since I just finished this, my thoughts are very fresh and, I assume, will change over time as I reflect on the material...I have heard so many great things about this book, but it seems that it was essentially a book report around the "giving" theme of other, more original work. This reinforced the benefit I gained by reading all of the referenced books, and connected those books around this theme, but provided little new value. However, maybe the genius of the book isn't that Mr Grant has new ideas, but that he wanted to shine a spotlight on other great works and GIVE them more exposure. My guess is that if I was one of the authors of the several books referenced, I'd be flattered and happy to hear my work so highly spoken of.

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  • Niels
  • 2014-01-30

Good guys don't alway finish last

What did you love best about Give and Take?

Listening to this book was refreshing, exciting and rewarding. Why? Because it shows that success doesn't need to come at the expense of others but by helping others.

Personally, I always questioned wether my urge to help others was affecting my success business in a negative way. Maybe I just needed to become a more tough and less compassionate entrepreneur? Now I know that being kind and giving to others can lead to bigger success than being unkind and taking from others.

Being a (very) successful giver is possible, that's great news!

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  • Timothy Lin
  • 2019-06-14

Great perspective on reciprocity style

I think it’s wonderful that the author writes this book. The first 1/3rd was a required read for class and was wonderful to explain the basics.

The rest of the book has gems and lots of interesting research findings on how to create a more generous society.

My only gripe with the book is that the author often associates too much behavior to reciprocity styles, but his perspective vs. mine. Where he associates something to a reciprocity style, I would like to think there’s more internal motivation based on a person’s values when no one is watching... but it’s still really good to hear his take on why people do what they do.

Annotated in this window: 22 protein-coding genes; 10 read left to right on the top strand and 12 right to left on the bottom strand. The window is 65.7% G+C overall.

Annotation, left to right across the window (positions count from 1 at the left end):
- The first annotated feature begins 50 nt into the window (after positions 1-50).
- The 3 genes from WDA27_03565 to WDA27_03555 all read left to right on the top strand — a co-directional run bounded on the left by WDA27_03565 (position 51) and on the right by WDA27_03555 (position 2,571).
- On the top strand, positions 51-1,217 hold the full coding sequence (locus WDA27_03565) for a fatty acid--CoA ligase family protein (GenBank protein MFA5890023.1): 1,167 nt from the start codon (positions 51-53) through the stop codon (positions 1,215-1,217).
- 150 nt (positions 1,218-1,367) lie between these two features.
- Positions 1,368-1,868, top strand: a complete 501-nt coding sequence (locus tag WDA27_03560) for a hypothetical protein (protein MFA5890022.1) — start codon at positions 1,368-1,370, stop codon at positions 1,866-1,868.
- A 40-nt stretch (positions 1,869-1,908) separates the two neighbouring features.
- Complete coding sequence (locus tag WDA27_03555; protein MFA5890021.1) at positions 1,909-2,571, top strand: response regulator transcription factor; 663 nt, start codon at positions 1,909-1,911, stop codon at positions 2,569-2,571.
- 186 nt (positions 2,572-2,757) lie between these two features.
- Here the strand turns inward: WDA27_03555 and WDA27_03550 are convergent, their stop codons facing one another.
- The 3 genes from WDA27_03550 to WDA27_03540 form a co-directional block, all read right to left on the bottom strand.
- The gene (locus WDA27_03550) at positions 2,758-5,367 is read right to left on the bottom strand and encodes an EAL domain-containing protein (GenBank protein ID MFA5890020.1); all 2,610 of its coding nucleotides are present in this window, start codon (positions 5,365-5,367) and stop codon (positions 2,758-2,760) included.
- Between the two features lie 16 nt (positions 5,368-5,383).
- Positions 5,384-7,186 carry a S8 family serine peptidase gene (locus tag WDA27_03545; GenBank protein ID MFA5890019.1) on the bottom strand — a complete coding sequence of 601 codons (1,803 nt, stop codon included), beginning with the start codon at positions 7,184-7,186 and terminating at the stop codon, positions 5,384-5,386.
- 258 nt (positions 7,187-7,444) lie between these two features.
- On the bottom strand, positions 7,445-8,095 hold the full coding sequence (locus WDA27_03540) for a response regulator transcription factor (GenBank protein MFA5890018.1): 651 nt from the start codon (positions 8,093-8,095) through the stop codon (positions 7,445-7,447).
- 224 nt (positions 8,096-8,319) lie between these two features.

Definitely an above average book despite its small flaws though imho!

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  • Julia
  • 2013-04-15

A few real surprises

Would you listen to Give and Take again? Why?

I'll be listening to this book again, at least once. I will be putting time into some changes based on the compassion fatigue concept and the lek concept -- really new ideas for me.

Any additional comments?

The idea that people don't burn out due to overwork but instead underwin -- I'm going to be putting that into action right away.

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  • Socialight
  • 2015-03-30

Oversimplified

Hate it. Not the study of success. Putting down Michael Jordan compared to some nobody that was "kind". B.S. Too woo woo for me. Black and white "giver and taker" styles. Really annoyed by this book.

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    5 out of 5 stars
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    5 out of 5 stars
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  • J. Cahill
  • 2019-09-14

Finally - A Way to Measure Giving!

This book was an excellent book because it dared to present to all of us the power of selfless acts. Too often we are informed that the only way to measure success is what you go and do for yourself. This book highlights evidence that you can measure and quantify your success by what you do for others. Thank you!

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    3 out of 5 stars
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  • A. Yoshida
  • 2013-08-23

Not a persuasive book

This wasn't a persuasive book about how you can be a Giver and still be successful. There were a lot of anecdotal stories of how Givers overcame obstacles and became successful. And it's comforting to hear that nice people can win. However, both Givers and Takers have been successful and have failed. There aren't any facts to back up that being a Giver is better overall in the long run.

If you are a Giver, the book does point out some vulnerabilities to be aware of, such as too trusting, too empathetic, and too timid. It is followed by a little bit of practical advice, such as offering help to someone and see how the person responds (also give unsolicited, reciprocate with same level of time or effort, or only take). If the person is a Taker, then stop offering help. The relationship will naturally diminish as the Taker finds no value in it when you're not a pushover.

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  • Omar
  • 2019-09-19

Just Wonderful!

Very well explained type of guide describing the benefits of being a giver backed up by research.
Definitely a must listen if you are into coaching or leadership.

1 personne a trouvé cela utile